The second reason is that it won’t be just Gazans going after Sinwar and Hamas. Plenty of Palestinians understand that Sinwar cynically launched this war because he was losing influence to both more moderate factions in Hamas and to his archrival, the Fatah political movement, which runs the Palestinian Authority in Ramallah. He also feared this possible deal between Israel, Saudi Arabia and the Palestinians.

As Hussein Ibish, an expert at the Arab Gulf States Institute in Washington, who has provided some of the most clearsighted analyses of this war from the start, argued in a recent essay in The Daily Beast, Hamas wanted to provoke a massive Israeli response to Oct. 7 in part to corner Fatah. “A surge of nationalist sentiment and shared outrage at the mass killing and suffering of the 2.2 million Palestinian civilians in Gaza muffled nationalist leaders like President Mahmoud Abbas (also the chairman of the P.L.O.) in publicly acknowledging Hamas’ breathtaking cynicism,” he wrote.

But now, Ibish notes, the gloves are coming off: When Hamas complained about the Palestinian Authority’s decision to appoint a new prime minister, without Hamas’s input, Fatah shot back with a statement noting that Hamas consulted no one before launching “an adventure on Oct. 7 that has led to a nakba that is more severe than the 1948 Nakba.” “Nakba” means catastrophe.

Ibish concluded, “If these accusations are repeated — as they certainly should be on a daily, if not hourly, basis — they could create the permission structure for ordinary Palestinians everywhere, and especially in Gaza, to begin honestly asking themselves why Hamas acted on Oct. 7 without regard to the impact on the people of Gaza or making any preparations whatsoever for them.”

This dynamic is the only way to marginalize Hamas and Islamic Jihad — by Palestinians themselves discrediting these groups for what they are: mad and murderous proxies of Iran, whose leadership is ready to sacrifice endless Palestinian lives to pursue its aspiration for regional hegemony. If Palestinians cannot or will not do that, they will never get a state.

Just a brief word about Iran. As I feared, Israel has played into its hands beautifully from Tehran’s point of view. By invading Gaza with no morning-after plan, while also occupying the West Bank, Israel is now overstretched militarily, economically and morally — while deflecting attention from the fact that Iran is accelerating its nuclear program and expanding its influence as the biggest occupying power in the Middle East today.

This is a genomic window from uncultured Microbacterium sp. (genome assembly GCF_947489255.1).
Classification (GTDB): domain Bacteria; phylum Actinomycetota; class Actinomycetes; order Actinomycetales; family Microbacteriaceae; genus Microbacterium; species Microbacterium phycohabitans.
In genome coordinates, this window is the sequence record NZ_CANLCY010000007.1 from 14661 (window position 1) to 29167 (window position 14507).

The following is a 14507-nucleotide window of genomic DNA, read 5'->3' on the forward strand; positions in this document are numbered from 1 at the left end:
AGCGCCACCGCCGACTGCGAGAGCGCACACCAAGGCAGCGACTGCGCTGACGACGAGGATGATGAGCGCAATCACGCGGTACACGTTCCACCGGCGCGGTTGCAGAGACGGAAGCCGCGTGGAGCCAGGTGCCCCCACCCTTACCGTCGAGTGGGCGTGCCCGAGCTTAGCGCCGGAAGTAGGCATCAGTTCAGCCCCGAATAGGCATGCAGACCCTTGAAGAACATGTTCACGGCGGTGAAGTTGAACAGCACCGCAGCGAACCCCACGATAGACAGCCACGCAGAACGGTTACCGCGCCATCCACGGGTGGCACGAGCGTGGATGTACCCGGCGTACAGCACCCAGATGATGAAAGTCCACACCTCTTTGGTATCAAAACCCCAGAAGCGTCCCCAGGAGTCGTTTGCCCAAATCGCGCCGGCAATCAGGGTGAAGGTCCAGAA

Iran indirectly controls large swaths of five Arab states or territory (Lebanon, Syria, Iraq, Yemen and part of Gaza) using local proxies ready to sell out their own people for Iran’s benefit. Iran has helped to keep each Arab entity war torn or failing. Put me down as opposed to both the Israeli occupation of the West Bank and the Iranian occupations of Lebanon, Syria, Iraq and Yemen. To decry Israeli settler “colonialism” in the West Bank and ignore Iranian Revolutionary Guards Corps “colonialism” in five Arab power centers is utterly dishonest. The Iranian Revolutionary Guards leader who Israel killed in Syria last week was not there on a tourist visa.

President Biden has a plan: Get to a six-week cease-fire and hostage release. After which, as part of the Saudi-normalization package, the president will come out with a bold peace initiative, what Israeli peace process expert Gidi Grinstein has called “more for more” — more security and normalization with Arab states than Israel was ever offered and more Arab and U.S. help for Palestinians to achieve statehood than they’ve ever experienced. Hopefully, such an initiative can induce everyone to make the cease-fire permanent, and further marginalize Hamas and Iran.

I have read all the articles about how a two-state solution is now impossible. I think they are 95 percent correct. But I am going to focus on the 5-percent chance that they are wrong, and the chance that courageous leadership can make them wrong. Because the alternative is a 100-percent certain forever war, with bigger and more precise weapons that will destroy both societies.